Mortgage Payment Mysteries Revealed

Homeowners take on an incredible responsibility when they make the decision to accept a mortgage and make regular payments every month, often for decades. It stands to reason …

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Homeowners take on an incredible responsibility when they make the decision to accept a mortgage and make regular payments every month, often for decades. It stands to reason that the average mortgage holder would like to know where that money is going and who is receiving it, but for most people this is an unlikely reality. This becomes a real problem for the homeowner in the event a bank or holder tries to foreclose on the home, making it almost impossible for any regulatory body (e.g. the courts) or the borrower to prove chain of title. This results in a “clouded” title that becomes difficult and expensive to defend or transfer, which often has to be sorted out at the borrower’s expense. For more on this continue reading the following article from JDSupra.

So who holds the title to your house? Every month you have to pay your mortgage to some anonymous bank or lender. This is the payment that you promised to make each month in exchange for the privilege of being able to buy your house or condominium. What most home owners don’t know is that they don’t really owe anything to that specific lender that they send thousands of dollars to each month. In reality, that company never actually loaned you any money for your home. In truth, that big bank is actually just servicing the “true” investor of your mortgage. The ironic thing is in most cases, you don’t even know who is in point of fact getting your hard earned money.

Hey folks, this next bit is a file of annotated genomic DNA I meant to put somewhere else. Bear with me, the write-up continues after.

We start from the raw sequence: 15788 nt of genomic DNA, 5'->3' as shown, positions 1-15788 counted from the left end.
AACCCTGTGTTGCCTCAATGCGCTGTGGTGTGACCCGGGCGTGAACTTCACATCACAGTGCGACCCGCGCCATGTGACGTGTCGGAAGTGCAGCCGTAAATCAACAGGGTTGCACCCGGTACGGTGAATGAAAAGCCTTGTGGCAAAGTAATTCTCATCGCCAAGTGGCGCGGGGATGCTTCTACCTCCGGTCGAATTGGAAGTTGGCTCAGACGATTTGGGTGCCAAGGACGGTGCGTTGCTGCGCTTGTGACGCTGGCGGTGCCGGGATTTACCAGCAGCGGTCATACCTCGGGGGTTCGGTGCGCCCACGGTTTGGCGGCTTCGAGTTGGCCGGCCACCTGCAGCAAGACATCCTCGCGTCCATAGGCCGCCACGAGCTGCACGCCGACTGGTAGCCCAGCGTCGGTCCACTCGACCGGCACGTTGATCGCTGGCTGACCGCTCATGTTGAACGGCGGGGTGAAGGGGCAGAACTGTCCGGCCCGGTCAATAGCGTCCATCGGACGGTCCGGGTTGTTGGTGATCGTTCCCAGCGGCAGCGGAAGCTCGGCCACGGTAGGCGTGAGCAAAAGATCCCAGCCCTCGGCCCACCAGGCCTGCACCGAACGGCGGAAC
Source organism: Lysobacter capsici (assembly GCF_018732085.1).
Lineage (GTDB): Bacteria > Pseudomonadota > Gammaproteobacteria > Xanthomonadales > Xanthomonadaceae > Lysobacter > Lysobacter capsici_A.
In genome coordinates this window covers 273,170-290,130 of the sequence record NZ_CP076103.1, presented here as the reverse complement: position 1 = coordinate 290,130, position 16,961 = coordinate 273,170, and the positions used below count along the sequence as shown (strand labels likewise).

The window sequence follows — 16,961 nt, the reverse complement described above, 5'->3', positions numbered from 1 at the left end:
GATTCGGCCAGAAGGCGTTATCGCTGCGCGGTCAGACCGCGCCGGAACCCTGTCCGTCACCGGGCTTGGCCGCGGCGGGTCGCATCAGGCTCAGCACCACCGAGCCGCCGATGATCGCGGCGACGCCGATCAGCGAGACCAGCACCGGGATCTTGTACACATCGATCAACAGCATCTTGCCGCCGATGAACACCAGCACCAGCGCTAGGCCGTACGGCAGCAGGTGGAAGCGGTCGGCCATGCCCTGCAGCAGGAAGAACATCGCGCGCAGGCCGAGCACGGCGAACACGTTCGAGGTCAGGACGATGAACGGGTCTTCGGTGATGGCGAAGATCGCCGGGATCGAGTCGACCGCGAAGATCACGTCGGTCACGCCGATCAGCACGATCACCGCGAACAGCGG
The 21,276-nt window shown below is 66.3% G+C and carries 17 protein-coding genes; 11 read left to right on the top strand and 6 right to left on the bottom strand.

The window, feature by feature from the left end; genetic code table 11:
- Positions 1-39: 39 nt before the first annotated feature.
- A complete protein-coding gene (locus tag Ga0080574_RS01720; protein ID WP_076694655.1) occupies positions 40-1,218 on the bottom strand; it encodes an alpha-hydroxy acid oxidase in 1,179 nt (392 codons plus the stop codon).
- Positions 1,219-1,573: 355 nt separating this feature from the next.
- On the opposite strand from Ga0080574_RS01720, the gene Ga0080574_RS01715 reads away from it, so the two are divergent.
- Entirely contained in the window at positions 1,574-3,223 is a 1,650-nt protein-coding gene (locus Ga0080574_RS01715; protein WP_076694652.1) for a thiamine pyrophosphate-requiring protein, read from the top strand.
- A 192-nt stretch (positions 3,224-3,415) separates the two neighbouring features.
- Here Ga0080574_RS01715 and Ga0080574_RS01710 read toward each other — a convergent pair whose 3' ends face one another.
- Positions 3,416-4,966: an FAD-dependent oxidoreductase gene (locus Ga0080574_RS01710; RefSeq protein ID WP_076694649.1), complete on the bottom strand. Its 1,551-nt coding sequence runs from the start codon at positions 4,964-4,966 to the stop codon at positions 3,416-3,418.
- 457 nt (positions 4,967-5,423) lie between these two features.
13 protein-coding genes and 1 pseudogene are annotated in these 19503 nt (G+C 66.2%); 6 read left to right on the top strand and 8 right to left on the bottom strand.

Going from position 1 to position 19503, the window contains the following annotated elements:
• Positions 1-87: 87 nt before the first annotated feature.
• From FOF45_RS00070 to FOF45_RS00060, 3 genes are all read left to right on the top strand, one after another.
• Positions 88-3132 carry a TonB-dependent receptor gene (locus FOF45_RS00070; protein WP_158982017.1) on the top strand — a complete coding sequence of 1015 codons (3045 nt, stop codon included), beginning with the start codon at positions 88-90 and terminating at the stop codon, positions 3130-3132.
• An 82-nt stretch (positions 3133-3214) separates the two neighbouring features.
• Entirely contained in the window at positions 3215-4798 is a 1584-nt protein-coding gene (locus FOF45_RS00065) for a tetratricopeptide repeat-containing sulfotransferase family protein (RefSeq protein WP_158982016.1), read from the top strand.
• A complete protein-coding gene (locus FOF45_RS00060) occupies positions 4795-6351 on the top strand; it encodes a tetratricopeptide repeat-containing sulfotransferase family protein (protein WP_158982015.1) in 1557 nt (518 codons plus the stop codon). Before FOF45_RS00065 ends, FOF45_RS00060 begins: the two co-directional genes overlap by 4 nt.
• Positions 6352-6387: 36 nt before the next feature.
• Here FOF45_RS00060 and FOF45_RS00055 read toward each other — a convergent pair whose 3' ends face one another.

The issue of who owns your mortgage is especially important in the event that a bank is trying to foreclose upon your house. One of the reasons for this is that in order to conduct a foreclosure, many states, including Massachusetts, requires that the party conducting the foreclosure prove that they have standing to foreclose. That is, they must demonstrate the proper paperwork to show they actually own the mortgage and have a right to foreclose.
 
This become a major issue, back in the mid 2000’s when capital investors started selling hundreds if not thousands of residential mortgages and bundling them together in securities, and selling them as packages. What happened is that so many mortgages were buddle together that in many situations, the paperwork was not transferred and now the original proof of ownership is lost forever. Making the situation much worse, many banks created foraged counterfeit documents assigning mortgages to cover their tracks. The problem is that the bank must prove everything was done properly and that the owners must be able to prove they hold the notes in order to transfer title, or foreclose.
You can try to find out who owns your mortgage by making a request authorized by section 1641(f)(2) of the Federal Truth in Lending Act to your loan servicer.   The problem is the loan servicer in many cases won’t tell you, or worse yet, doesn’t have a clue. More specifically, the act states, “Upon the request of the obligor, the servicer shall provide the obligor, to the best knowledge of the servicer, with the name, address and telephone number of the owner of the obligation or the master servicer of the obligation.” Additionally, the Helping Families Save Their Homes Act of 2009 amended the Truth in Lending Act to provide a remedy for non-compliance of such a request whereby borrowers can recover actual damages, statutory damages, costs and fees.
 
Being educated with the proper information relative to the true ownership of your home loan is very important should you decide to try to negotiate a loan modification, short sale, deed in lieu or some other form debt relief or foreclosure prevention. Additionally, this is a major issue upon paying off your mortgage in order to get the title to the house. You must know who has the obligation to provide you that title, and to ensure the title can be legally transferred. To that end, if you are considering any sort of workout with your lender, you may want to seek the advice of an attorney in your state to make the proper requests, such as the Phillips Law Offices, in Massachusetts, Rhode Island, and Maryland.


This article was republished with permission from
JDSupra.

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